Are You Pouring Your Beer Right?

Evidently there is a specific way you’re supposed to pour a beer. I always thought that if I managed to get it all in the glass without too much head or not filling the glass too full so it didn’t pour down the sides that I was doing OK. Also different types of beer demand different glasses. Go figure. Here are a few of the different types- British and Irish styles 1 Tankard 2 Toby jug 3 Yard of ale 4 Pint glass International styles 1 Pilsner glass 2 Connoisseur’s glassware 3 Snifters 4 Taster glasses 5 Plastic glasses

different types of beer glasses

Which Is Which?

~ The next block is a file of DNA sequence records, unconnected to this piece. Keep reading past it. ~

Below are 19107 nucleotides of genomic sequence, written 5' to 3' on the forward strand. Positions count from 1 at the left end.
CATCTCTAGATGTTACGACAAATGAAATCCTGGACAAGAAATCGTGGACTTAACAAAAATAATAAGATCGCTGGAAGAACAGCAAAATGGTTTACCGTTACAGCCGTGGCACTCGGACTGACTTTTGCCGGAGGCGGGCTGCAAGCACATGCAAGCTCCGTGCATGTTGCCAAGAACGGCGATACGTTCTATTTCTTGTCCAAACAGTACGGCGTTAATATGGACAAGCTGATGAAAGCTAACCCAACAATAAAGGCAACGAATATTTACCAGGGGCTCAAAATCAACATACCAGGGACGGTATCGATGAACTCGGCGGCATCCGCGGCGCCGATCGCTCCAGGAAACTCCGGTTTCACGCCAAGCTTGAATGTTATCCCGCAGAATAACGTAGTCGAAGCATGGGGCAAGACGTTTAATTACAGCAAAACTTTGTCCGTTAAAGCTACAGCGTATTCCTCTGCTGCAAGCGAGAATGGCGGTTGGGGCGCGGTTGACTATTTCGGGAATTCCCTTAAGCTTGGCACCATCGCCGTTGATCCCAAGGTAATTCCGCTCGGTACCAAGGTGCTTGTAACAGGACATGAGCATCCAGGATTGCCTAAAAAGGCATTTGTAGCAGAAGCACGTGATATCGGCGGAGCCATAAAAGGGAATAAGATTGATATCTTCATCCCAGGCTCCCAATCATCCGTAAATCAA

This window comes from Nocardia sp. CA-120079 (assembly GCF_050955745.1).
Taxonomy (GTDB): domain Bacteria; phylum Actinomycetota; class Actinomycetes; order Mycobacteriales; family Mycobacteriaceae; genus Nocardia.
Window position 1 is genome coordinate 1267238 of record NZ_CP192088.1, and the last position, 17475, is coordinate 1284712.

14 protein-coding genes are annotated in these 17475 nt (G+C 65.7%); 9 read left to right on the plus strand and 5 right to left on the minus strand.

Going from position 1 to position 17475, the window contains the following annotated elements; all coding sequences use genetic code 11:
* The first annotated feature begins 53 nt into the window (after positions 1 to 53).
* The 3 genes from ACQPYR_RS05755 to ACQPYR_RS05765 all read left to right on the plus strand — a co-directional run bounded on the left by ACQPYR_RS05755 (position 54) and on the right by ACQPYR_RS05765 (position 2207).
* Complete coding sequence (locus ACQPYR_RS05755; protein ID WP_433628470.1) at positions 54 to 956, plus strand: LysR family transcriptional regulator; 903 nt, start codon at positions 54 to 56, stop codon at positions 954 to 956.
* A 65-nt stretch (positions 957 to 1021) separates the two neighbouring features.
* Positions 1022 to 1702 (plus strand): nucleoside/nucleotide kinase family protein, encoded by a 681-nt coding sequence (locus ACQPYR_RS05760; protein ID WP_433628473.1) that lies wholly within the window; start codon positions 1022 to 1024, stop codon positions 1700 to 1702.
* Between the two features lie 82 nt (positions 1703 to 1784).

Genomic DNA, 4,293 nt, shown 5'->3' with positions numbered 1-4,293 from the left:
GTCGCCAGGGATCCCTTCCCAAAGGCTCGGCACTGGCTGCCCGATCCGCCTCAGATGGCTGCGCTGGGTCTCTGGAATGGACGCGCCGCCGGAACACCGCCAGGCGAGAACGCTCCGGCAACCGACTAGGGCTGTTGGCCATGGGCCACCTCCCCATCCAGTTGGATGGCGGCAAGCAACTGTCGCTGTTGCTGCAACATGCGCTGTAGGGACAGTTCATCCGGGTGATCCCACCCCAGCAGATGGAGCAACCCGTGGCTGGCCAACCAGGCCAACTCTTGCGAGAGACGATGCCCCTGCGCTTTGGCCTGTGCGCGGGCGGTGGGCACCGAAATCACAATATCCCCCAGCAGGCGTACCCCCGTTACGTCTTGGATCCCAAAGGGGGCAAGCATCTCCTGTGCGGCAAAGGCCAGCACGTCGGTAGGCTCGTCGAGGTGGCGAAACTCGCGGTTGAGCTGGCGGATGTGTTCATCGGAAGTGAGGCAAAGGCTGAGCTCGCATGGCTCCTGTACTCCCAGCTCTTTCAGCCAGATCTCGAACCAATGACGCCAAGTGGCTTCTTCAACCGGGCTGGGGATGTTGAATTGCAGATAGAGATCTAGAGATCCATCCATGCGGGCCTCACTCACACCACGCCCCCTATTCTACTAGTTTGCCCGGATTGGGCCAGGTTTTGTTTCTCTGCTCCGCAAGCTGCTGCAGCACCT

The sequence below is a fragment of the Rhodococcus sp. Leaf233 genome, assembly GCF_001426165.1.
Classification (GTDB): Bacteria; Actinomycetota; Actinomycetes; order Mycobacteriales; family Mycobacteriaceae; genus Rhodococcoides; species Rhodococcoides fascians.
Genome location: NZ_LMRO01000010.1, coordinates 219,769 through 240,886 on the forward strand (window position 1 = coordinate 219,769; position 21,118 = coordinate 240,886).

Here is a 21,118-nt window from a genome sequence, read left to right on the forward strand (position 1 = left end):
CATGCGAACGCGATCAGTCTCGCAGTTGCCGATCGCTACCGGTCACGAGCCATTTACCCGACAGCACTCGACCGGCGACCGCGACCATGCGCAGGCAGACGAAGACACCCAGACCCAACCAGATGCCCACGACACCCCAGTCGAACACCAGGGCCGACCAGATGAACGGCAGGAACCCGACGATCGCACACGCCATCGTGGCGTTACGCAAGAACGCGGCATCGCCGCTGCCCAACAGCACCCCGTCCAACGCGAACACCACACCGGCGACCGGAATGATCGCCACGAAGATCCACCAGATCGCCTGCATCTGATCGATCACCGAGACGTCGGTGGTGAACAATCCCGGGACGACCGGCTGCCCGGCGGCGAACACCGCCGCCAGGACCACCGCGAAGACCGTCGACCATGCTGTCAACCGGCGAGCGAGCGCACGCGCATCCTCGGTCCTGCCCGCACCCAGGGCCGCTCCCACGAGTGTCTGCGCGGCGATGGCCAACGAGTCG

German, Austrian and Swiss styles 1 Weizen glasses 2 Beer stein 3 Maß 4 Stangen and becher 5 Beer Boot Belgian and Dutch styles 1 Flute glass 2 Goblet or Chalice 3 Tulip glass 4 Café glasses One of the first suggestions I found for pouring the perfect beer was that the glass you use should be clean, because any type of residue in a dirty glass will not allow the proper amount of head and will also change the taste. My own thought would be that it’s just funky to drink out of a dirty glass, so all this other stuff is an extra added bonus. Now it gets complicated. You’re supposed to be holding your glass at a 45 degree angle. Unless you carry a protractor around you’re going to have to guesstimate this. Once you do you are supposed to hit the glass in the middle of the slope and don’t worry about pouring too hard because some air between the glass and the beer isn’t supposed to hurt anything. Pull out your protractor again and bring the glass to an angle of 90 degrees and keep on pouring right into the middle. This is supposed to give it a good head and to help with that you can even add distance between whatever vessel you’re pouring from and your glass because this makes the head better as well and that gives you a better chance to smell the beer too. A perfect head is between an inch and and inch and a half. checking the pour of beer in a glass Australia, where our Jo Budd hails from probably has as many type glasses to pour into as are in those lists because before metrification in Australia, you could buy beer in glasses of size 4, 5, 6, 7, 10, 15 and 20 fluid ounces. (Imperial) Each sized glass had a different name in each Australian state. These were replaced by glasses of size 115, 140, 170, 200, 285, 425 and 570 ml. Now that you’ve chosen one of those glasses from those lists up there, and you have been taught how to pour a perfect beer with excellent head, reach down into your ice cooler and pop a top on that aluminum can, or twist the cap off that bottle and tilt your head back and start swallowing.aussie ice chest   I hope you’ve found this information helpful in your daily quest for beer consumption. I mean PLEASE- what happens when you’re half corked? I can see myself tilting a glass and scoping out the angle until I’m sure I have it at 45 degrees. LMAO Who takes drinking beer that seriously? Anywho- if you do, maybe there’s a bit of info in here you didn’t know about, and if you knew all this stuff already, I bet you’re a blast at parties. 😉